I was shocked when I first learned how a mess like Sam Bankman-Fried got away with convincing seemingly smart people—big money managers, venture capitalists, and all those celebrity ambassadors—that he was an investing genius. hand over a lot of money to play with it.
That is, until the fallen crypto star witnessed what happened Wednesday after he tried to tell reporter Andrew Ross Sorkin his side of the FTX disaster. Billions in lost client funds, ruined lives, and more. it wasn’t illegal, just “hit” as a result of one big, innocent mistake, or as he put it, a “bad month.”
Sounds absurd, right? Believe it or not, many sophisticated financial types still say they believe in SBF’s latest sales plan, further proof that suckers are born every minute, and many of them occupy Wall Street’s C-suites.
Of course, not everyone involved in high finance bought the bar of SBF even when it was riding high. Veteran trader Marc Cohodes and Chicago Mercantile Exchange CEO Terry Duffy were early skeptics of his business prowess and Bankman-Fried’s claim to have devoted his entire life outside of crypto to some wake-up fad known as “effective altruism.” give it all
But they were one of the lonely few who saw signs that something was wrong. Most of the media and many Big Finance types didn’t give a second thought to his shambolic appearance and odd behavior. They thought it was cute. They didn’t think twice that relatively overnight he became a billionaire and Democratic megadonor, controlling cryptocurrency and giving big bucks to pols.
I guess it’s good to get influence as long as it involves Democrats.
A business full of conflicts
They certainly didn’t care about its conflicted business model: venture-backed trading fund Alameda Research — known for taking a lot of risk — joined cryptocurrency exchange FTX, which is supposed to keep client deposits safe. It’s almost a set-up for failure, which is what happened when SBF’s minions gambled away customer funds in a global crypto casino.
Worse still, some members of the so-called “smart money” set still eat up his blunt explanation of one of the biggest scandals in recent market history without indigestion or anger.
Bill Ackman is one of the prominent hedge fund managers. He’s been known to “short” or bet against stocks he considers to be scams, and once went on a years-long campaign to prove (albeit unsuccessfully) that the nutritional supplement company Herbalife was a massive pyramid scheme.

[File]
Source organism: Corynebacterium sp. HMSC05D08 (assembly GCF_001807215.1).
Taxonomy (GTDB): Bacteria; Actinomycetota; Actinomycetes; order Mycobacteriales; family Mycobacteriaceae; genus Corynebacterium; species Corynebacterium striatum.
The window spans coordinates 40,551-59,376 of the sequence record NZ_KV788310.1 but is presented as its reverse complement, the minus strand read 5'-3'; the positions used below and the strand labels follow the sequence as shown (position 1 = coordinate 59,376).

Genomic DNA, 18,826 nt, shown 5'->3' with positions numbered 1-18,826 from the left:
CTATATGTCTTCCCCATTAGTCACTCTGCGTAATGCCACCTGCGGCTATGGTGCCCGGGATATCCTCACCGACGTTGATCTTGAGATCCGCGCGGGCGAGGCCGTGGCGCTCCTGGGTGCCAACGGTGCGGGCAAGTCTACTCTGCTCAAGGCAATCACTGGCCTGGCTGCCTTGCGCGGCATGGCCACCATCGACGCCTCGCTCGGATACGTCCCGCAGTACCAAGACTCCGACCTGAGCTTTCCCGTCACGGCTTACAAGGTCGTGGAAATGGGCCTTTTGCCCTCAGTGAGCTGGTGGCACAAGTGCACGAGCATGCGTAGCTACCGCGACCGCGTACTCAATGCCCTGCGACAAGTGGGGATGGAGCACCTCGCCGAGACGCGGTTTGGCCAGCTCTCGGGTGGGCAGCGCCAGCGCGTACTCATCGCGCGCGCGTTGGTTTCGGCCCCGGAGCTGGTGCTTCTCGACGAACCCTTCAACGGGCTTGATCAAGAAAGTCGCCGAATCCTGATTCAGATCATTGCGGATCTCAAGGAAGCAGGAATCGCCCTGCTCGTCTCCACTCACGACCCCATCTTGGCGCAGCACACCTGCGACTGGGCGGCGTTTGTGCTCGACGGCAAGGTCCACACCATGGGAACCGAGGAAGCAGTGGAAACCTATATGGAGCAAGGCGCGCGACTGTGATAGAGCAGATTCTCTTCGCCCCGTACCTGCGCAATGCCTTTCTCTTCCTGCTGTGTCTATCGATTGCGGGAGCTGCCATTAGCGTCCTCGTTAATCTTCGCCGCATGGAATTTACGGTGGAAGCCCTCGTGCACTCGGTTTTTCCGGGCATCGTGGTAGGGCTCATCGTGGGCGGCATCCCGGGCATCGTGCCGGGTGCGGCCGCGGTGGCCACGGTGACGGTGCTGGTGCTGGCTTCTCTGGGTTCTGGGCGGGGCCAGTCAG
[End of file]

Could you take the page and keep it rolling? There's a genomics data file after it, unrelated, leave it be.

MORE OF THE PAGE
But Ackman was so sold on SBF’s pretense that the crypto sibling “never tried to cheat” in stacking the house of cards that didn’t meet minimum risk-adjustment standards — Ackman tweeted: “Call me crazy, but I think @sbf is telling the truth.”
I don’t know if Ackman is really crazy, but if he believes SBF’s accounts of how he built a financial firm without basic risk management plumbing, he might be a real sucker.
Also consider Kevin O’Leary of “Shark Tank” fame. This is a friend who presents himself as someone who has been around the block many times, able to separate the good business ideas from the dogs. A real shark.
O’Leary is said to have lost millions of dollars in the collapse of FTX. He, along with NFL legend Tom Brady and other celebrities, were called “brand ambassadors” and were part of the crew that appeared in those flashy ads that SBF produced to sell the investment community that FTX was a safe place to trade. crypto.
Not a good look, but what’s worse is that O’Leary still doesn’t suspect the SBF’s motives.
After watching SBF’s performance with Sorkin on Wednesday, “Mr. Awesome,” he tweeted, “I lost millions as an investor in @FTX and got sandblasted as a paid spokesperson for the firm, but after listening to this interview I’m in the @BillAckman camp on the kid!”
Who was responsible?
For starters, the “kid” is 30 years old. It’s a grown man who agrees with Sorkin, “There was no one at FTX who was responsible for the risk of the clients’ position,” the functional equivalent of a doctor performing surgeries without going to medical school.
SBF also told Sorkin that he was speaking out about things against his lawyer’s advice because he wanted to do the right thing and help anyone who lost money. Maybe that’s what sold Ackman and O’Leary.
I’m sure the Manhattan US Attorney’s Office will not be an easy mark for the SBF excuses investigating this sordid mess.